Cora Watts, Spinner in the Mill Watts family photo
Kathy Pinna

Cora Watts, Spinner in the Mill

Cora Watts, a young spinner in the Aragon Mill. She's dressed nicely but I bet it was hard work. In 1892, the Democratic Party adopted a platform plank based on union recommendations to ban factory employment for children under 15. But this was only a position, not a law. In 1904, an aggressivepush began to reform national child labor laws. In 1916 (4 years after this photo was taken), the first federal child labor law prohibited the movement of goods across state lines if minimum age laws were violated (the law was in effect only until 1918).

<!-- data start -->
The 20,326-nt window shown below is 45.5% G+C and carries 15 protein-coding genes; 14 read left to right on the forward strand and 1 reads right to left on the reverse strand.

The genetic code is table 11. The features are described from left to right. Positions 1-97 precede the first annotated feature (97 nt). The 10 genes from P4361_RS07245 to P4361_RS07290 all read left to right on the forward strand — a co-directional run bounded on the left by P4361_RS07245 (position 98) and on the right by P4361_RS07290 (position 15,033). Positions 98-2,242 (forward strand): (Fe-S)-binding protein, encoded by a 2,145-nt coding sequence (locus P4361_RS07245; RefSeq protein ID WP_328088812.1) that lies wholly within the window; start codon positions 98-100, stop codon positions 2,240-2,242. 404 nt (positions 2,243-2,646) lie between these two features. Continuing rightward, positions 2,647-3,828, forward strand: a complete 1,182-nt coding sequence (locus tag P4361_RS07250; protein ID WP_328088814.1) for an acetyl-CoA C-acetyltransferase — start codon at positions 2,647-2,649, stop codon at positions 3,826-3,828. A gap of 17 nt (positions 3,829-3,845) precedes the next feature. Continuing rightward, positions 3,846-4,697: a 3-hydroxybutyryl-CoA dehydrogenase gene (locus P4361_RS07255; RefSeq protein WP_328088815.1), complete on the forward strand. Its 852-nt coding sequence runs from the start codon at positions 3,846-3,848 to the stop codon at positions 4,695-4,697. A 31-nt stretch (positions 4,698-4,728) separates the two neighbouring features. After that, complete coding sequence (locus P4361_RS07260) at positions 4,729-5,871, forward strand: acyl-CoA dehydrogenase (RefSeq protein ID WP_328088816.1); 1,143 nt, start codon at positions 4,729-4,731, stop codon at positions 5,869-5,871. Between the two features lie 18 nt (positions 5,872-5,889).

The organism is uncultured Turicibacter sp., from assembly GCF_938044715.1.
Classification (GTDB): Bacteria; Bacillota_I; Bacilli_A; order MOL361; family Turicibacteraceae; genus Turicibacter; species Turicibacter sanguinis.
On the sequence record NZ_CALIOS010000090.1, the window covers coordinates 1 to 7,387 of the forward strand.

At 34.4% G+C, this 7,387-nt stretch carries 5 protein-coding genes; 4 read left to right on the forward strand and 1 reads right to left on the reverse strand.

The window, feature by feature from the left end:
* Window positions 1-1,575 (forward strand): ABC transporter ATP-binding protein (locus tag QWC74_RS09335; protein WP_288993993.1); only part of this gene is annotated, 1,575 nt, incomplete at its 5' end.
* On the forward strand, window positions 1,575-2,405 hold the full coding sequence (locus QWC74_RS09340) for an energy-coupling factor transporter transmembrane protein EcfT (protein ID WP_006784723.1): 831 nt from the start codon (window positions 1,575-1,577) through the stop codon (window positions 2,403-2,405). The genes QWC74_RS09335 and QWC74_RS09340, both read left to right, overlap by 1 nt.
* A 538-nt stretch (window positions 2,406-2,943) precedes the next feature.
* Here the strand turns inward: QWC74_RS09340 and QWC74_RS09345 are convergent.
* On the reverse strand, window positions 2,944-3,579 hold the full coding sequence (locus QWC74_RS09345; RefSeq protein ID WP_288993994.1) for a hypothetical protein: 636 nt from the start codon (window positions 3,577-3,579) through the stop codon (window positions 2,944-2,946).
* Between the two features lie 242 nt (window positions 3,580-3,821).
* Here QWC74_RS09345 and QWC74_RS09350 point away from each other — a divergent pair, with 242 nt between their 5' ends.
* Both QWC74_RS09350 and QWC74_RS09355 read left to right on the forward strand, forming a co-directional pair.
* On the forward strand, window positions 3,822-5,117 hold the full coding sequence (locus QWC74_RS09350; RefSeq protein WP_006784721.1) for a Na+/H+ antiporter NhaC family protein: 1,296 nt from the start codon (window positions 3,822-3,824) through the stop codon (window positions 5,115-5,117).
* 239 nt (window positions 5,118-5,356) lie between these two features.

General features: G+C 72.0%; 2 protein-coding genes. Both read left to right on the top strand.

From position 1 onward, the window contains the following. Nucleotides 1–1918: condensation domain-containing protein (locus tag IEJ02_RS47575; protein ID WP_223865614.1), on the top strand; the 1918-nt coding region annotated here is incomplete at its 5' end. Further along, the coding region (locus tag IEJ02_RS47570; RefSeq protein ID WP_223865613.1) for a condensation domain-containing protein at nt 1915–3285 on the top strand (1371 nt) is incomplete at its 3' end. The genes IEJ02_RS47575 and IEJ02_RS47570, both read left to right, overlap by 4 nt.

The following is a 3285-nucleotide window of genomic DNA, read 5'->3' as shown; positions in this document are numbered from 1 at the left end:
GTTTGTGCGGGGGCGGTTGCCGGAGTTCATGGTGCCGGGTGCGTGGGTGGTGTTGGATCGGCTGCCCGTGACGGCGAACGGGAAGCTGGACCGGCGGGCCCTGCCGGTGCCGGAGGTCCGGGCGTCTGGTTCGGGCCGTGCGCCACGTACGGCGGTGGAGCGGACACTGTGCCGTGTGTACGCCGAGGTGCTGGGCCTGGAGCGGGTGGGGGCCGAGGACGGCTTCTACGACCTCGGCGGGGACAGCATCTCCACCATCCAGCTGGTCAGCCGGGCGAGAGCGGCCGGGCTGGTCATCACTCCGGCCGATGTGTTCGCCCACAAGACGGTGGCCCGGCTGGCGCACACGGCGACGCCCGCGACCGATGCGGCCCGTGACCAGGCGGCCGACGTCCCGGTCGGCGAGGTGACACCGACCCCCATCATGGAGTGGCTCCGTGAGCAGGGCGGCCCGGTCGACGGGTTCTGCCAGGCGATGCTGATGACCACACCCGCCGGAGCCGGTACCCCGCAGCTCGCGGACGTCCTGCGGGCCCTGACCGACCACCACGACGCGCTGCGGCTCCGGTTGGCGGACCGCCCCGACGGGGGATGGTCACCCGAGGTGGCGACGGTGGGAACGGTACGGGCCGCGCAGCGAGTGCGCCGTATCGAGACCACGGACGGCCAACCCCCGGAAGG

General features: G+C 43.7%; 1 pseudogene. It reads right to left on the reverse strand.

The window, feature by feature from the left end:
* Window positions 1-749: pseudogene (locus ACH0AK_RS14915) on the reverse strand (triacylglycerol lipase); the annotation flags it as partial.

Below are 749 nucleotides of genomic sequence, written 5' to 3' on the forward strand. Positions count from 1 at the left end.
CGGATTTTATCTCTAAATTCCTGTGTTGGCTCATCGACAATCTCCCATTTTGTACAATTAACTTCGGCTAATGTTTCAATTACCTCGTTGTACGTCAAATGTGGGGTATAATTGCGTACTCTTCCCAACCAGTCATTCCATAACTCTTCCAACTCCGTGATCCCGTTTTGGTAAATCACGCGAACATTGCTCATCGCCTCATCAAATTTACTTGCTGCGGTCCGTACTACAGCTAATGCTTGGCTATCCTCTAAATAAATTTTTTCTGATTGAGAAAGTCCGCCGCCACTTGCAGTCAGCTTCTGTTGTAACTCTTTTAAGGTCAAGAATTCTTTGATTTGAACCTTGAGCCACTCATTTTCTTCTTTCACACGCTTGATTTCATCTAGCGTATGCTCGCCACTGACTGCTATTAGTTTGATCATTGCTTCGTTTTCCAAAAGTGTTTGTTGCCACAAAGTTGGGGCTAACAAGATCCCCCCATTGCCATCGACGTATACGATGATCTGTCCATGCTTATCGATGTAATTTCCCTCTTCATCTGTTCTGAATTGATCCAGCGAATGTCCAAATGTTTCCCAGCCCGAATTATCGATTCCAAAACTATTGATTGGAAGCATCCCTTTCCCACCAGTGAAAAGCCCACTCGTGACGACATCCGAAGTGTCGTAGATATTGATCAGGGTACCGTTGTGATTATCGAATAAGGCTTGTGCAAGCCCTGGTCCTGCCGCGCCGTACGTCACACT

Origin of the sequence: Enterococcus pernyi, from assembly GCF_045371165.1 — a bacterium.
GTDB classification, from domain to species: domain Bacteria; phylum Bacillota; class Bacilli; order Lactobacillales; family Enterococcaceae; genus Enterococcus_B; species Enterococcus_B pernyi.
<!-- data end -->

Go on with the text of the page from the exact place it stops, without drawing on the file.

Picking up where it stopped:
It wasn't until 1938 that for the first time, minimum ages of employment and hours of work for children were regulated by federal law. Do you think that this had something to do with the Great Depression and the need for jobs for adults?

Photo courtesy of the Library of Congress, Hine, Lewis Wickes, 1874-1940, photographer
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Photo taken at Aragon Mill Rock Hill, South Carolina USA on
Cora Watts, Spinner in the Mill

Cora Watts

Born: unknown
Died: unknown
Also in this photo: Cora Watts